Wijnand van de Pol Italian organ building since 1960
Het ORGEL 97 (2001), nr. 4, july/august 21-27 [summary]

Battipaglia, Ghilardi, 1996In the 1960s, the influence of the Orgelbewegung began to be felt in Italy. Luigi Ferdinando Tagliavini acted as a pioneer by designing new organs following the instruments built by ancient Italian masters such as Antegnati, Callido and Serassi. The success of the three-manual tracker-action organ in Santa Maria dei Servi at Bologna in 1967 convinced most Italian organ builders to follow this new direction.

Barthélémy Formentelli became quite well known when he built the first complete new tracker organs in Northern Italy. He convinced other organ builders, such as Mascioni, Ruffatti, Pinchi, Pedrini, to do this as well. Since 1980, a number of small organ building firms builds instruments in Northern European style in order to meet the demands of a large number of young organists: they want to play Bach and consider the historically oriented Italian organ unsuited to his music.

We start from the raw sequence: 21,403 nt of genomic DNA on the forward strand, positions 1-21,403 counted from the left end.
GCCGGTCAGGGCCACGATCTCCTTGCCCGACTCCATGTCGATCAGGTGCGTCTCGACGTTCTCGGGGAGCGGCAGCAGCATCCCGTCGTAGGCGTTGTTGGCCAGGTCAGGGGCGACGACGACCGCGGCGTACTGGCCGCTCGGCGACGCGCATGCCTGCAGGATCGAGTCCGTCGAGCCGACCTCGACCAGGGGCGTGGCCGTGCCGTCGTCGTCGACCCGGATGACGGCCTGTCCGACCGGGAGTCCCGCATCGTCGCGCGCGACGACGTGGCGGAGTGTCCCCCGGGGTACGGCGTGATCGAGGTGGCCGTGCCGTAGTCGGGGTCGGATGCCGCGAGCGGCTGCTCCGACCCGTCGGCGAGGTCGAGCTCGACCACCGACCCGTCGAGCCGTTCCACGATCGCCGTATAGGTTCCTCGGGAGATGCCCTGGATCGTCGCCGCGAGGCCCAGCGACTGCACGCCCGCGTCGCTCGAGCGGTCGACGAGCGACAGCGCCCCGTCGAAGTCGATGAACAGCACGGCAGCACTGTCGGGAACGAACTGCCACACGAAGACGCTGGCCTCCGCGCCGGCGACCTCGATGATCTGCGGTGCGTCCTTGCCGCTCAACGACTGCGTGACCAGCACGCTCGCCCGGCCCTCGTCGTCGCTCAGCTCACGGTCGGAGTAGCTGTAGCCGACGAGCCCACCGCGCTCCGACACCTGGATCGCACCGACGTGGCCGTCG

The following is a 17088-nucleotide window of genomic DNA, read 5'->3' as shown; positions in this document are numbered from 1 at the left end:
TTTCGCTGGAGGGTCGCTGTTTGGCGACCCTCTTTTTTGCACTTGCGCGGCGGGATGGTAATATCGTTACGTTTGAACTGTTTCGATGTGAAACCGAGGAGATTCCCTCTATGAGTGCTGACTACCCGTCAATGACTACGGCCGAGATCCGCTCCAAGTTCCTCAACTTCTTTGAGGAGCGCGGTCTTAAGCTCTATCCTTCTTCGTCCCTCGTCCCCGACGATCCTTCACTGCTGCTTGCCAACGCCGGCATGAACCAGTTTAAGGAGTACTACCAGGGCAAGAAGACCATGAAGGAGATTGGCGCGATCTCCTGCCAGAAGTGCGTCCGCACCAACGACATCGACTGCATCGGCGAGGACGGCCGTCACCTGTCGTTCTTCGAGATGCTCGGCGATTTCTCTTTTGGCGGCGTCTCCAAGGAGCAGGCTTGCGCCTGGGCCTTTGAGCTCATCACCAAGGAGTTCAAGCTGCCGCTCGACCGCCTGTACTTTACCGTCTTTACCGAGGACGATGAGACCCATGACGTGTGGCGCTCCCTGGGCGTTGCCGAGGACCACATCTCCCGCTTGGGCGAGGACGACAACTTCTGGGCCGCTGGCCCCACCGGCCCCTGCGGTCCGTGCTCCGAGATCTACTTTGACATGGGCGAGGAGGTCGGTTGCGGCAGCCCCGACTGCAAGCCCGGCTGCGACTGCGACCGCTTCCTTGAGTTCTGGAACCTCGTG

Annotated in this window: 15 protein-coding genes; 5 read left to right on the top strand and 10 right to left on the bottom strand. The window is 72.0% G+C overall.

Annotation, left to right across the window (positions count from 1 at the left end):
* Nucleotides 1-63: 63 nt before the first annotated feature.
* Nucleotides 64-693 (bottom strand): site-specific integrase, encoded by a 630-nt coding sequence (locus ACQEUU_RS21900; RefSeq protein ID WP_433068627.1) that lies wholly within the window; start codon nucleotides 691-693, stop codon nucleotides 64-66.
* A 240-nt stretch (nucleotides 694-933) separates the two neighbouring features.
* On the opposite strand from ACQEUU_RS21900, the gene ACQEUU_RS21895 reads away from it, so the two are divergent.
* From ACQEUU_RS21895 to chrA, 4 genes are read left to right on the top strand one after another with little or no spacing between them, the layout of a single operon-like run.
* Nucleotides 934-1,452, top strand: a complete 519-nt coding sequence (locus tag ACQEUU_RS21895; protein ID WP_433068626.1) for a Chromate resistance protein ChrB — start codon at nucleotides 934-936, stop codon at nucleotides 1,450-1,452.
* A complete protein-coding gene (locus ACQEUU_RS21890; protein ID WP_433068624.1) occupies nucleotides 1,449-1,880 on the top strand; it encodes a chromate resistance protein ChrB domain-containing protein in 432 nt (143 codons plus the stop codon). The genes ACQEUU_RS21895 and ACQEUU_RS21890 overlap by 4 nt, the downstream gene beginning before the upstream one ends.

In the 1990s, the future of Italian organ building was discussed thoroughly at three congresses, called ‘L’organo italiano oggi e domani’, in Imola, Battipaglia and Treviso. But the opinions about this matter are still diverse. A big problem in this respect is also the lack of interest in organ art in the Roman Catholic Church.